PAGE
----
The problem is, they are nasty little Trojan horses. Whenever you use one, you agree to give the third party developer access to all your Facebook data. What is more, until 2014 when Facebook changed the rules, you agreed to give the developer access to all your Facebook friends’ data. The developer was only supposed to use this Friends’ data for purposes related to the app itself, not, for example, to create psychological profiles of 50 87 million Facebook users, of whom 71 million were from the US, and use them to micro-target election material and fake news so as to help get Trump elected. Which is exactly what Cambridge Analytica did, using the Friends’ data from 237,000 users who clicked on an innocuous-looking “personality test” on Facebook. (The test was designed by academic Aleksandr Kogan who, through his company Global Science Research, then shared the data with Cambridge Analytica). This was against Facebook’s rules, but having been given these 50 million profiles, it didn’t require any clever hacking or scheming to go just a little bit beyond what Facebook allowed. Cambridge Analytica CEO Alexander Nix was even videoed boasting about how he helped get Trump elected. (He’s now been sacked, and banned from Facebook, scant consolation).
Facebook, for their part, were warned about the misuse of their data back in December 2015, but did little or nothing about it.
The problem with writing an article like this is the story keeps changing as you write it. Now it turns out that ‘malicious actors’ have probably got hold of information on ‘most’ of Facebook’s 2 billion users, by getting a ‘bot to plug a load of email addresses and phone numbers, acquired over the ‘dark web’ from a variety of data breaches, into Facebook’s profile search function, allowing them to connect the numbers and addresses to people’s names and whatever information they choose to make public on their profile.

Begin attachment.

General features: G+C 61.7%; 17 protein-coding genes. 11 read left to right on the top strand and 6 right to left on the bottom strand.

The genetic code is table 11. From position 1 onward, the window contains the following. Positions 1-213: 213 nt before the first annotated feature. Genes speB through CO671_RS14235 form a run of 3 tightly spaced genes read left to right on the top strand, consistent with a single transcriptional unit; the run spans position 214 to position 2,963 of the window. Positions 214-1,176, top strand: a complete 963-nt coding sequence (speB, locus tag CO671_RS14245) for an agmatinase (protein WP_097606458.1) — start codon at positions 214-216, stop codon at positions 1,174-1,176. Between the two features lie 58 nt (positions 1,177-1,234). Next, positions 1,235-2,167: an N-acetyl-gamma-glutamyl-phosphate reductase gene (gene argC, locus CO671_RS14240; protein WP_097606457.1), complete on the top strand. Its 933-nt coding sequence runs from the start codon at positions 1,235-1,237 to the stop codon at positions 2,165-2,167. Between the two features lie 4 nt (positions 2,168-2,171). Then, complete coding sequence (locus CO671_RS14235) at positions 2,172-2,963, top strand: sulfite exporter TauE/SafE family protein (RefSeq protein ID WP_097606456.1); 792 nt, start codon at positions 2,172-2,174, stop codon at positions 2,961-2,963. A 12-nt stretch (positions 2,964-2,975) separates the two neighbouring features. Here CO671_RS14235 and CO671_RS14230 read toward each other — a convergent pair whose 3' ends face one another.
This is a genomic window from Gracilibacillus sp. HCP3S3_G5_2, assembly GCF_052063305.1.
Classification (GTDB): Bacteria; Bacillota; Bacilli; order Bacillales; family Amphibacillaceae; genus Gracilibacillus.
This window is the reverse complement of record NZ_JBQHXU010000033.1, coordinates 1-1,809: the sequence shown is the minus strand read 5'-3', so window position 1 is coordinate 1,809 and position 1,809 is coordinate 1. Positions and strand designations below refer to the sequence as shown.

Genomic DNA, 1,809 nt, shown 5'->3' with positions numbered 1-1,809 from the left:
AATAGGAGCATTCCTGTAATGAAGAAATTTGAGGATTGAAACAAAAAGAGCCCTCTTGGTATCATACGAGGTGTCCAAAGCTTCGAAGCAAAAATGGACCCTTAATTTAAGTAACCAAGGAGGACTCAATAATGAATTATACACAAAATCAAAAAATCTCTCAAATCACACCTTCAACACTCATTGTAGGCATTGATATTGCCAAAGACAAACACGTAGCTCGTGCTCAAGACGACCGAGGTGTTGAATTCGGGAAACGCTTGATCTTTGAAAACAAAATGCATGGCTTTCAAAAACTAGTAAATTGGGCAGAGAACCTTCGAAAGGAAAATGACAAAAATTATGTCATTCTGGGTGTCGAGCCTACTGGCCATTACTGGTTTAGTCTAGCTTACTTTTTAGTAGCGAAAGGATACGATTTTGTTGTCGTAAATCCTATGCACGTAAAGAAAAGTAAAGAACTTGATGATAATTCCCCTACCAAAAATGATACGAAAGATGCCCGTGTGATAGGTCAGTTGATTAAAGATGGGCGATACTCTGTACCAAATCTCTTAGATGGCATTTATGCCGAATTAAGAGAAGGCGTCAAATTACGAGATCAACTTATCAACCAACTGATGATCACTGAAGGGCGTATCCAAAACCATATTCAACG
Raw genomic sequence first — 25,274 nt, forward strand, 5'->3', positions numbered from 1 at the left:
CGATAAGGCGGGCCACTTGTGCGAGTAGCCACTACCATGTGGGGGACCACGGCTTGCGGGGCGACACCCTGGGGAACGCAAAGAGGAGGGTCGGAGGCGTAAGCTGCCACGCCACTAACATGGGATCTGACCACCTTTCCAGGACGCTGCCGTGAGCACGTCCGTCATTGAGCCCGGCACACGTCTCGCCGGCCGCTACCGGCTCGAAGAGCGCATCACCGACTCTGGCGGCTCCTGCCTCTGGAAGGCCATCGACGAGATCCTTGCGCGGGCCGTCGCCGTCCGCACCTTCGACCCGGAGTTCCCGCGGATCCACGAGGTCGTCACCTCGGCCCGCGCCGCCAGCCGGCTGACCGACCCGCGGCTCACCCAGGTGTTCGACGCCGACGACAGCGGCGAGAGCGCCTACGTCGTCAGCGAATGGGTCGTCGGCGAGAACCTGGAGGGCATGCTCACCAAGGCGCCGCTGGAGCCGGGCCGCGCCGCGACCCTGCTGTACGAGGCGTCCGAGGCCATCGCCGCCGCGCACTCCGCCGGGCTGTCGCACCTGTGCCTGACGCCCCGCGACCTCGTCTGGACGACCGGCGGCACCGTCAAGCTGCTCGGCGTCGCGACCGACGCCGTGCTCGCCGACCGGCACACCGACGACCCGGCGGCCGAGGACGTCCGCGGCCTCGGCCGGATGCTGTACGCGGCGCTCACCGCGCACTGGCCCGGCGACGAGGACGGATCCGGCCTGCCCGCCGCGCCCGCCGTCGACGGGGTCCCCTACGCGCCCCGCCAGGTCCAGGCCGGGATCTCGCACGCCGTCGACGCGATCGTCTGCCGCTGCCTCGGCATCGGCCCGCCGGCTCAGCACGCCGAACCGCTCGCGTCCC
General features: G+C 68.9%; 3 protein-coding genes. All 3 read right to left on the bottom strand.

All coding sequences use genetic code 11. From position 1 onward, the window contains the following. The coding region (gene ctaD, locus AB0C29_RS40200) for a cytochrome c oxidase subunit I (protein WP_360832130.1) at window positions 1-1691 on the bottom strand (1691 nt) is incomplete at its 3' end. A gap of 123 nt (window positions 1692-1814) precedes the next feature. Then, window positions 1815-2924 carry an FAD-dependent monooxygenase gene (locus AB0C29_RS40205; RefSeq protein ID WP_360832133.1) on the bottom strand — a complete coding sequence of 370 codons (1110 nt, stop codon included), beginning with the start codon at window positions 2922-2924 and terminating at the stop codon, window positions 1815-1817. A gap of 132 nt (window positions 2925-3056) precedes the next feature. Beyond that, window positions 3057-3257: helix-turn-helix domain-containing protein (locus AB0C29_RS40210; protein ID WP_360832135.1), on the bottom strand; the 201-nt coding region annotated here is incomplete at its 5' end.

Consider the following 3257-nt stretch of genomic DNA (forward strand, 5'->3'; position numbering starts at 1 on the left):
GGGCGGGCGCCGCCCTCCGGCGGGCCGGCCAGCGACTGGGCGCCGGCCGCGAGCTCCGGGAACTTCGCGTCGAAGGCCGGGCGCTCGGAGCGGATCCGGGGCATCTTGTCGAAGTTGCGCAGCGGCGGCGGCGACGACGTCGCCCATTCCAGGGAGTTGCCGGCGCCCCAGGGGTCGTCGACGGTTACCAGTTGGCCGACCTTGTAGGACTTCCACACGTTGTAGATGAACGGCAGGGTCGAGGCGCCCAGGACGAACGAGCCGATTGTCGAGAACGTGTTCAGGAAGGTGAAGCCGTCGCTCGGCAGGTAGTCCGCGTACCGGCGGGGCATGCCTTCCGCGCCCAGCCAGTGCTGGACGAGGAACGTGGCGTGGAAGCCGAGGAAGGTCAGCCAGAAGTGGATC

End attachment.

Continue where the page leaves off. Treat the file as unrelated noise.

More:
Cambridge Analytica also did work for the Vote Leave campaign in the UK’s Brexit referendum in 2016. One whistleblower, Shahmir Sanni, alleged that Vote Leave used a company closely linked to CA, Aggregate IQ, to violate campaign spending limits (AIW was described by CA whistleblower Christopher Wylie as operating “almost as an internal department of Cambridge Analytica” at the time). A £625,000 donation from Vote Leave, the official umbrella organization of the pro-leave campaign, to another organization, BeLeave, was mostly spent on the services of AIQ, the same agency being used by Vote Leave. Sanni alleged that the donation was not a genuine donation, but in practice was used directly in conjunction with Vote Leave’s own spending with AIQ. According to the Guardian, “British electoral law prohibits co-ordination between different campaign organisations, which must all comply with spending limits. If they plan tactics or co-ordinate together, they must have a shared cap on spending. Vote Leave strongly denies any such co-ordination.”